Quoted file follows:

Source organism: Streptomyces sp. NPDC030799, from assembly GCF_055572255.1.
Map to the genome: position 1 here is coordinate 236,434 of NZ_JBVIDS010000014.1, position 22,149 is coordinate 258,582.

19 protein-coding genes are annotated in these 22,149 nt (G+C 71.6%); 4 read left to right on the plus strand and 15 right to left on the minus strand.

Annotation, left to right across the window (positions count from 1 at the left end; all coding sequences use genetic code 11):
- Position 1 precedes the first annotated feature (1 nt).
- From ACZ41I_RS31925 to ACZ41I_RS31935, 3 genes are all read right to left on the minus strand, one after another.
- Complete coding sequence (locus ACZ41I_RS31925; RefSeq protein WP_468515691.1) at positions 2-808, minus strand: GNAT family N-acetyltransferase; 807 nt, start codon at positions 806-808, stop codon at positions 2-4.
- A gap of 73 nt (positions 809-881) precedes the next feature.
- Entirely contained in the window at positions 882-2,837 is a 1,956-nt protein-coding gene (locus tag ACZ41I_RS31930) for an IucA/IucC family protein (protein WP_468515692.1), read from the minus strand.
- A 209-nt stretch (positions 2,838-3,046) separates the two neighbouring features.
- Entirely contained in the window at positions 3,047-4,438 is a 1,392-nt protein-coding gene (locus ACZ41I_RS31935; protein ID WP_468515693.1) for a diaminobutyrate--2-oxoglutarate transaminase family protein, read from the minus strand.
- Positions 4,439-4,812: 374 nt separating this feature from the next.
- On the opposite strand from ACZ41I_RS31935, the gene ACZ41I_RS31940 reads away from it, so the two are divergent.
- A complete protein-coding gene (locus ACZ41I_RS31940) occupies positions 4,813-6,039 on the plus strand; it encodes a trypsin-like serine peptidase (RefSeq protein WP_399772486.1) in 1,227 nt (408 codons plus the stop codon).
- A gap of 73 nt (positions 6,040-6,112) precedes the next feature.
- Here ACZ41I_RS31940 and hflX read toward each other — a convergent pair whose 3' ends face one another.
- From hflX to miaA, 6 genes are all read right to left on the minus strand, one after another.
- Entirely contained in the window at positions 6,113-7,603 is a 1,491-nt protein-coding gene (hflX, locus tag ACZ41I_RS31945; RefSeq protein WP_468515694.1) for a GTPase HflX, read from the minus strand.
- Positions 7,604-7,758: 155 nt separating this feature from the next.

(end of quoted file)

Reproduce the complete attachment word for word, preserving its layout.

Source organism: Streptomyces sp. NPDC030799, from assembly GCF_055572255.1.
Map to the genome: position 1 here is coordinate 236,434 of NZ_JBVIDS010000014.1, position 22,149 is coordinate 258,582.

19 protein-coding genes are annotated in these 22,149 nt (G+C 71.6%); 4 read left to right on the plus strand and 15 right to left on the minus strand.

Annotation, left to right across the window (positions count from 1 at the left end; all coding sequences use genetic code 11):
- Position 1 precedes the first annotated feature (1 nt).
- From ACZ41I_RS31925 to ACZ41I_RS31935, 3 genes are all read right to left on the minus strand, one after another.
- Complete coding sequence (locus ACZ41I_RS31925; RefSeq protein WP_468515691.1) at positions 2-808, minus strand: GNAT family N-acetyltransferase; 807 nt, start codon at positions 806-808, stop codon at positions 2-4.
- A gap of 73 nt (positions 809-881) precedes the next feature.
- Entirely contained in the window at positions 882-2,837 is a 1,956-nt protein-coding gene (locus tag ACZ41I_RS31930) for an IucA/IucC family protein (protein WP_468515692.1), read from the minus strand.
- A 209-nt stretch (positions 2,838-3,046) separates the two neighbouring features.
- Entirely contained in the window at positions 3,047-4,438 is a 1,392-nt protein-coding gene (locus ACZ41I_RS31935; protein ID WP_468515693.1) for a diaminobutyrate--2-oxoglutarate transaminase family protein, read from the minus strand.
- Positions 4,439-4,812: 374 nt separating this feature from the next.
- On the opposite strand from ACZ41I_RS31935, the gene ACZ41I_RS31940 reads away from it, so the two are divergent.
- A complete protein-coding gene (locus ACZ41I_RS31940) occupies positions 4,813-6,039 on the plus strand; it encodes a trypsin-like serine peptidase (RefSeq protein WP_399772486.1) in 1,227 nt (408 codons plus the stop codon).
- A gap of 73 nt (positions 6,040-6,112) precedes the next feature.
- Here ACZ41I_RS31940 and hflX read toward each other — a convergent pair whose 3' ends face one another.
- From hflX to miaA, 6 genes are all read right to left on the minus strand, one after another.
- Entirely contained in the window at positions 6,113-7,603 is a 1,491-nt protein-coding gene (hflX, locus tag ACZ41I_RS31945; RefSeq protein WP_468515694.1) for a GTPase HflX, read from the minus strand.
- Positions 7,604-7,758: 155 nt separating this feature from the next.